By Gina Noe
Use the grill to save money, make tasty meals
Save money and don’t heat up your kitchen–cook on the grill!
We have had lots of rain and now, heat, this summer (it seems like a sauna). And since most of us try to conserve energy and save money by using the air conditioner as little as possible, the thought of adding to the heat by starting the oven isn’t appealing.
Grilling is the answer. It keeps the house cooler, there are fewer dishes to wash and food from the grill tastes good.
Most of us think about grilling meat, poultry or fish, but have you considered grilling fruits and vegetables? As long as you have the grill going, why not give it a try? Fruits and vegetables both taste sweeter when cooked on the grill, and there is a slight smoky flavor.
Here are a few hints:
• Cut fruits and vegetables into sizes that won’t slip through a grill grate, purchase an inexpensive grill pan to protect foods or make a homemade version with a double layer of heavy-duty aluminum foil fashioned with a turned-up edge (to prevent food from rolling off the grill or into the coals).
• Cut vegetables into large, flat pieces of even thickness throughout each slice. You can cut them into smaller pieces after cooking.
• Allow grill surface to get hot (but not flaming) before placing raw foods, including fruits and vegetables on it. Grilling time will vary with the size of the cut fruits and vegetables. Two to three minutes per side may be all that it takes to grill fruits and vegetables.
• Brush fruits and vegetables lightly with cooking oil before placing them on the grill to enhance color and prevent sticking. Or, marinate vegetables for a few minutes in an oil-based Italian-style dressing to introduce Italian seasoning.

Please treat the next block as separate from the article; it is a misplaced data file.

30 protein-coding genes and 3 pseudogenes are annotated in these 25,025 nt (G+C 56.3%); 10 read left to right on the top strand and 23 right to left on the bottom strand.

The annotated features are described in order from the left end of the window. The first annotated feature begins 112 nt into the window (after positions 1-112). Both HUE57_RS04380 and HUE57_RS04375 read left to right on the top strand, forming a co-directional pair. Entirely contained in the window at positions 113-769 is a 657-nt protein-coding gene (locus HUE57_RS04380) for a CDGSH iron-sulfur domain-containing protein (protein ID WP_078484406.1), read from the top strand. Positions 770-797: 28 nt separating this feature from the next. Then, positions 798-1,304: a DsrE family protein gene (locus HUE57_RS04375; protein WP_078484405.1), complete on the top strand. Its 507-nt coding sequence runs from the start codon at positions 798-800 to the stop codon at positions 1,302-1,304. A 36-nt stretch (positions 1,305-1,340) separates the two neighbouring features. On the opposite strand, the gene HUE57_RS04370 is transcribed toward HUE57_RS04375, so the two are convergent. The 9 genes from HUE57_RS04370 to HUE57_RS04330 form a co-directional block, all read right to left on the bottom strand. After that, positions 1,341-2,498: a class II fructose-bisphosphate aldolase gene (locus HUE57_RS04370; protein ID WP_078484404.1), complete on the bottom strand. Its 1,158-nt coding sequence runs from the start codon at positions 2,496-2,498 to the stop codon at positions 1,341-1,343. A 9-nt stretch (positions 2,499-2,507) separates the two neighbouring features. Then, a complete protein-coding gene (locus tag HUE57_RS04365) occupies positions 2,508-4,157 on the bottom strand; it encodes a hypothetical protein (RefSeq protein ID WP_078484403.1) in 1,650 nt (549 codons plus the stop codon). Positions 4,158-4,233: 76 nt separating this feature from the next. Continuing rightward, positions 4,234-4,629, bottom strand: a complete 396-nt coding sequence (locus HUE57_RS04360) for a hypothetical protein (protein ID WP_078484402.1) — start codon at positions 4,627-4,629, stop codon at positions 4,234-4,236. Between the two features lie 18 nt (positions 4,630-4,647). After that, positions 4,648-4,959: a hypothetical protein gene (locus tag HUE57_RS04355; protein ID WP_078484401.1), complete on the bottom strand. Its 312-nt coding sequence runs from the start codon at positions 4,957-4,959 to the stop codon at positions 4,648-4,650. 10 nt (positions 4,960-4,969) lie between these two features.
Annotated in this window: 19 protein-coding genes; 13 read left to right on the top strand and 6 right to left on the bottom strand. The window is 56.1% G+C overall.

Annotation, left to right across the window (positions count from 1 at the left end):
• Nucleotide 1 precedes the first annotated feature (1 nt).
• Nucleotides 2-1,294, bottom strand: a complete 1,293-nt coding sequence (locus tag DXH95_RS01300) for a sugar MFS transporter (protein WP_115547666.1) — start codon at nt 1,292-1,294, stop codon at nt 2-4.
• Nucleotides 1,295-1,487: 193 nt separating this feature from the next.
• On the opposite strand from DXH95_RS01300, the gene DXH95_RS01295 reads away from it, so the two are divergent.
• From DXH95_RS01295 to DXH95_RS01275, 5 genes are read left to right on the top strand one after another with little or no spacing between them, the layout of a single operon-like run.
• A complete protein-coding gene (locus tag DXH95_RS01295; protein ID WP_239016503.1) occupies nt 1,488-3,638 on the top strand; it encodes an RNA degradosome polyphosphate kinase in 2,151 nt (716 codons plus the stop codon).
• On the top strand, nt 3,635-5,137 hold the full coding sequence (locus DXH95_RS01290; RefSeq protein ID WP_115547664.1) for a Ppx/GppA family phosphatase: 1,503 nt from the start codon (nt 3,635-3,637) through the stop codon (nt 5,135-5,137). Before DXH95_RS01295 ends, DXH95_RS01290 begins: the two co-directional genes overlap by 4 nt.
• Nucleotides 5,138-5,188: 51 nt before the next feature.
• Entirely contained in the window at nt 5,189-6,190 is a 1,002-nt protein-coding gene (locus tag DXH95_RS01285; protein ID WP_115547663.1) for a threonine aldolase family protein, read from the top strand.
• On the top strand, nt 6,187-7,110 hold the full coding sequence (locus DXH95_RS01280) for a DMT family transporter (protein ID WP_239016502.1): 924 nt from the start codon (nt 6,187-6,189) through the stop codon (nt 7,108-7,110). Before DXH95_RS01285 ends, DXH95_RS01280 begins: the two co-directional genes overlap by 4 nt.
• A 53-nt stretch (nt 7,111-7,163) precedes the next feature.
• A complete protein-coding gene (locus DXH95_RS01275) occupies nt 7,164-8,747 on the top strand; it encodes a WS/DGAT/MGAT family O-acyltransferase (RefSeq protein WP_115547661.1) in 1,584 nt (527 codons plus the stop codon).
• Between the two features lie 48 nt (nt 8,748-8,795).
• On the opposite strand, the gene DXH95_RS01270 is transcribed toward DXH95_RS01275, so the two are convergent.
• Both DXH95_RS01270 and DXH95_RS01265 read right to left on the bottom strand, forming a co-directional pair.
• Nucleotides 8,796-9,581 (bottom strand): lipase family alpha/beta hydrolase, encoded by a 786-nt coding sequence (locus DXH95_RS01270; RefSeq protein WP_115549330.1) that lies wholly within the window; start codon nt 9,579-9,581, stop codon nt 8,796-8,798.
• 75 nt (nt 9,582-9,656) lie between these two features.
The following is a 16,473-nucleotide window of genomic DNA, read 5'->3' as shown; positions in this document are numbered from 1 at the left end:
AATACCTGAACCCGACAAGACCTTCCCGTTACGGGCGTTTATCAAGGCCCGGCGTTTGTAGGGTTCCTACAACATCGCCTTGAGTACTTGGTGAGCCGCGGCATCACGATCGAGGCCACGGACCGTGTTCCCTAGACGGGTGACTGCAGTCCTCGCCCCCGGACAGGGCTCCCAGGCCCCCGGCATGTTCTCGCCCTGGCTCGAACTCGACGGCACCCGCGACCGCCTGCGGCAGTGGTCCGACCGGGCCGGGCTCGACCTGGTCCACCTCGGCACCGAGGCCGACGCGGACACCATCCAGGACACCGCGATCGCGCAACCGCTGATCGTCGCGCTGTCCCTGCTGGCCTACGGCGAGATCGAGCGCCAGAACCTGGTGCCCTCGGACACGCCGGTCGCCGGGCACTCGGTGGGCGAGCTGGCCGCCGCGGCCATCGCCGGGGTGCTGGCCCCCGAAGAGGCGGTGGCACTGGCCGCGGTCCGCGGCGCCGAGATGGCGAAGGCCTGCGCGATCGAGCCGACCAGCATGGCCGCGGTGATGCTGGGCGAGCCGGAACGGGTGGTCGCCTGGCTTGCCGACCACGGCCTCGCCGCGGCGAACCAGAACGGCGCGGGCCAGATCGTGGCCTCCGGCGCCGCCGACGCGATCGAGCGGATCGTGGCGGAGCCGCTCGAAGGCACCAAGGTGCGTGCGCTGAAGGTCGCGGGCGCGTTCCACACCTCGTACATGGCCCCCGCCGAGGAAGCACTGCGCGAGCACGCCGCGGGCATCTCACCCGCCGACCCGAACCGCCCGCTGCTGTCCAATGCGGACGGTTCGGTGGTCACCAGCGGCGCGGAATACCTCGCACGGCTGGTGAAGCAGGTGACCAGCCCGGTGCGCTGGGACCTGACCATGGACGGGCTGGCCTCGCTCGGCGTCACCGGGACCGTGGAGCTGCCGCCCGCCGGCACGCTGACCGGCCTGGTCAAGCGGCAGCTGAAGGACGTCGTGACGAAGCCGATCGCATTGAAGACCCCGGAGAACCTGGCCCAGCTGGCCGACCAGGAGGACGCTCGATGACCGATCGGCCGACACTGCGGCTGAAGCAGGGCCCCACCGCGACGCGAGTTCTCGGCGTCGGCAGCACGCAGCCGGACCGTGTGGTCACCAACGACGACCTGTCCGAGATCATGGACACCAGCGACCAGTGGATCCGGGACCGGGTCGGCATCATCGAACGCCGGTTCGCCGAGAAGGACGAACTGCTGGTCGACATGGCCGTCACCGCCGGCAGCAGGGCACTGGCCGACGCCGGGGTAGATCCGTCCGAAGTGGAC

• You can also make a foil packet or “hobo pack” for cooking diced or chopped vegetables like zucchini or corn off the cob. The packs work well for soft and juicy vegetables like tomatoes.
Start with a large sheet of heavy duty foil. You could also double regular foil. Spray it with cooking spray before adding the vegetables. To create the packet bring together the short ends of the sheet, fold over to seal and then do the same with the sides. Cook over medium heat without turning. When unsealing the foil, watch for hot steam.
• To avoid cross-contamination, use separate tongs, plates or platters when grilling meats, hamburgers, hot dogs, poultry, fish, fruits and vegetables, or when toasting breads.
• Here are a few fruits and vegetables to consider grilling: potato, squash, onion, eggplant, asparagus, mushrooms, green pepper strips, thick-sliced or halved tomatoes, nectarines, peaches, pears, pineapple, and banana.
If you’d like more information, visit the Madison County Farmers’ Market at 8:30 a.m. to noon Aug. 3. The Madison County Extension staff and volunteers will be on hand to answer questions about grilling, food preservation, horticulture, Extension programming and Extension Homemakers. We will be passing out grilled food samples and some kitchen “freebies.” The market is in the Richmond Lowe’s parking lot. Hope to see you there.
Educational programs of the Cooperative Extension Service serve all people regardless of race, color, sex, religion, disability or national origin.